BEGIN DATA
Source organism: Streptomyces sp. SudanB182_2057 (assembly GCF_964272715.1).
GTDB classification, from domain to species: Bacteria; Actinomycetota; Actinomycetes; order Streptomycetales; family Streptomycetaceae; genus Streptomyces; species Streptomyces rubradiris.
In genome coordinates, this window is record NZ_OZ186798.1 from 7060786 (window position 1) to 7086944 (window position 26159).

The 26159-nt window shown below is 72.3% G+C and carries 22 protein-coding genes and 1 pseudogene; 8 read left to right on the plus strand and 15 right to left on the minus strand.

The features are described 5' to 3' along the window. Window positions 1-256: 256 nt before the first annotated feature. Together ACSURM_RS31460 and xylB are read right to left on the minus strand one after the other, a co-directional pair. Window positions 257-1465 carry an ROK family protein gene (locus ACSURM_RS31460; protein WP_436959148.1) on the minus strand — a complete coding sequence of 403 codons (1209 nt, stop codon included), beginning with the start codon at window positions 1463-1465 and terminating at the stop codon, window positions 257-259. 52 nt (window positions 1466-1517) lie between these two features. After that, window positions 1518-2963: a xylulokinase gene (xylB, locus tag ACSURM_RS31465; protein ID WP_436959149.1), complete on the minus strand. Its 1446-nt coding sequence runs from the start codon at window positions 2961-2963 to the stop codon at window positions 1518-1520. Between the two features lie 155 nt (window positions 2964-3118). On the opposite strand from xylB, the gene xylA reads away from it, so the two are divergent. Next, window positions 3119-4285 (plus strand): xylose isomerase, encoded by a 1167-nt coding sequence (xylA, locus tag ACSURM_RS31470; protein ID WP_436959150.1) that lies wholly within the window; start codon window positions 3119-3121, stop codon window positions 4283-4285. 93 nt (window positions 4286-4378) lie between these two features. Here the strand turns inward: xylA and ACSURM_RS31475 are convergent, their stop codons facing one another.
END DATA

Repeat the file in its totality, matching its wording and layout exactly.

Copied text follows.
Source organism: Streptomyces sp. SudanB182_2057 (assembly GCF_964272715.1).
GTDB classification, from domain to species: Bacteria; Actinomycetota; Actinomycetes; order Streptomycetales; family Streptomycetaceae; genus Streptomyces; species Streptomyces rubradiris.
In genome coordinates, this window is record NZ_OZ186798.1 from 7060786 (window position 1) to 7086944 (window position 26159).

The 26159-nt window shown below is 72.3% G+C and carries 22 protein-coding genes and 1 pseudogene; 8 read left to right on the plus strand and 15 right to left on the minus strand.

The features are described 5' to 3' along the window. Window positions 1-256: 256 nt before the first annotated feature. Together ACSURM_RS31460 and xylB are read right to left on the minus strand one after the other, a co-directional pair. Window positions 257-1465 carry an ROK family protein gene (locus ACSURM_RS31460; protein WP_436959148.1) on the minus strand — a complete coding sequence of 403 codons (1209 nt, stop codon included), beginning with the start codon at window positions 1463-1465 and terminating at the stop codon, window positions 257-259. 52 nt (window positions 1466-1517) lie between these two features. After that, window positions 1518-2963: a xylulokinase gene (xylB, locus tag ACSURM_RS31465; protein ID WP_436959149.1), complete on the minus strand. Its 1446-nt coding sequence runs from the start codon at window positions 2961-2963 to the stop codon at window positions 1518-1520. Between the two features lie 155 nt (window positions 2964-3118). On the opposite strand from xylB, the gene xylA reads away from it, so the two are divergent. Next, window positions 3119-4285 (plus strand): xylose isomerase, encoded by a 1167-nt coding sequence (xylA, locus tag ACSURM_RS31470; protein ID WP_436959150.1) that lies wholly within the window; start codon window positions 3119-3121, stop codon window positions 4283-4285. 93 nt (window positions 4286-4378) lie between these two features. Here the strand turns inward: xylA and ACSURM_RS31475 are convergent, their stop codons facing one another.